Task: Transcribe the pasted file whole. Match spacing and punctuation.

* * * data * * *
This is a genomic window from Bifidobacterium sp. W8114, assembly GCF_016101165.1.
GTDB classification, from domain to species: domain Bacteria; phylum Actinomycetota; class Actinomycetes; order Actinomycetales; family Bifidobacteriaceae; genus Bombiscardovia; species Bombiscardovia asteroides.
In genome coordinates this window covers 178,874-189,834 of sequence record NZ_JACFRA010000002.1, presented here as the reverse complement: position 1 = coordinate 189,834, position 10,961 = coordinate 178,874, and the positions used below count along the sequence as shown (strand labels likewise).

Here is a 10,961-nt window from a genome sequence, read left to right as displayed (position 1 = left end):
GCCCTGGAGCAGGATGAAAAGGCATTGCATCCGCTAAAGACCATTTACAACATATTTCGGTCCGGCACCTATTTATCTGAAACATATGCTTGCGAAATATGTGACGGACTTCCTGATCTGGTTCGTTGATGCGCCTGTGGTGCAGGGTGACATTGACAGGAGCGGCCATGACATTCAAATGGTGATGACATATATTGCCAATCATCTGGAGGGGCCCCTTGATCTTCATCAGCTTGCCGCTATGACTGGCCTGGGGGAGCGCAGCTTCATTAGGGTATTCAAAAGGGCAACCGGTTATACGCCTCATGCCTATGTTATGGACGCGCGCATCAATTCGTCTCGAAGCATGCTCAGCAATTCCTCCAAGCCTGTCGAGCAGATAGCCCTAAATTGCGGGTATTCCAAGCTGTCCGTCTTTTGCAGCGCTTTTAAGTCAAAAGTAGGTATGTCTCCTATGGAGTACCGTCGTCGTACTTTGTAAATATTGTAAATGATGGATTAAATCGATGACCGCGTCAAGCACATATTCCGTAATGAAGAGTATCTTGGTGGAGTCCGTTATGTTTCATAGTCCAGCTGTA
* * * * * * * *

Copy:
This is a genomic window from Bifidobacterium sp. W8114, assembly GCF_016101165.1.
GTDB classification, from domain to species: domain Bacteria; phylum Actinomycetota; class Actinomycetes; order Actinomycetales; family Bifidobacteriaceae; genus Bombiscardovia; species Bombiscardovia asteroides.
In genome coordinates this window covers 178,874-189,834 of sequence record NZ_JACFRA010000002.1, presented here as the reverse complement: position 1 = coordinate 189,834, position 10,961 = coordinate 178,874, and the positions used below count along the sequence as shown (strand labels likewise).

Here is a 10,961-nt window from a genome sequence, read left to right as displayed (position 1 = left end):
GCCCTGGAGCAGGATGAAAAGGCATTGCATCCGCTAAAGACCATTTACAACATATTTCGGTCCGGCACCTATTTATCTGAAACATATGCTTGCGAAATATGTGACGGACTTCCTGATCTGGTTCGTTGATGCGCCTGTGGTGCAGGGTGACATTGACAGGAGCGGCCATGACATTCAAATGGTGATGACATATATTGCCAATCATCTGGAGGGGCCCCTTGATCTTCATCAGCTTGCCGCTATGACTGGCCTGGGGGAGCGCAGCTTCATTAGGGTATTCAAAAGGGCAACCGGTTATACGCCTCATGCCTATGTTATGGACGCGCGCATCAATTCGTCTCGAAGCATGCTCAGCAATTCCTCCAAGCCTGTCGAGCAGATAGCCCTAAATTGCGGGTATTCCAAGCTGTCCGTCTTTTGCAGCGCTTTTAAGTCAAAAGTAGGTATGTCTCCTATGGAGTACCGTCGTCGTACTTTGTAAATATTGTAAATGATGGATTAAATCGATGACCGCGTCAAGCACATATTCCGTAATGAAGAGTATCTTGGTGGAGTCCGTTATGTTTCATAGTCCAGCTGTA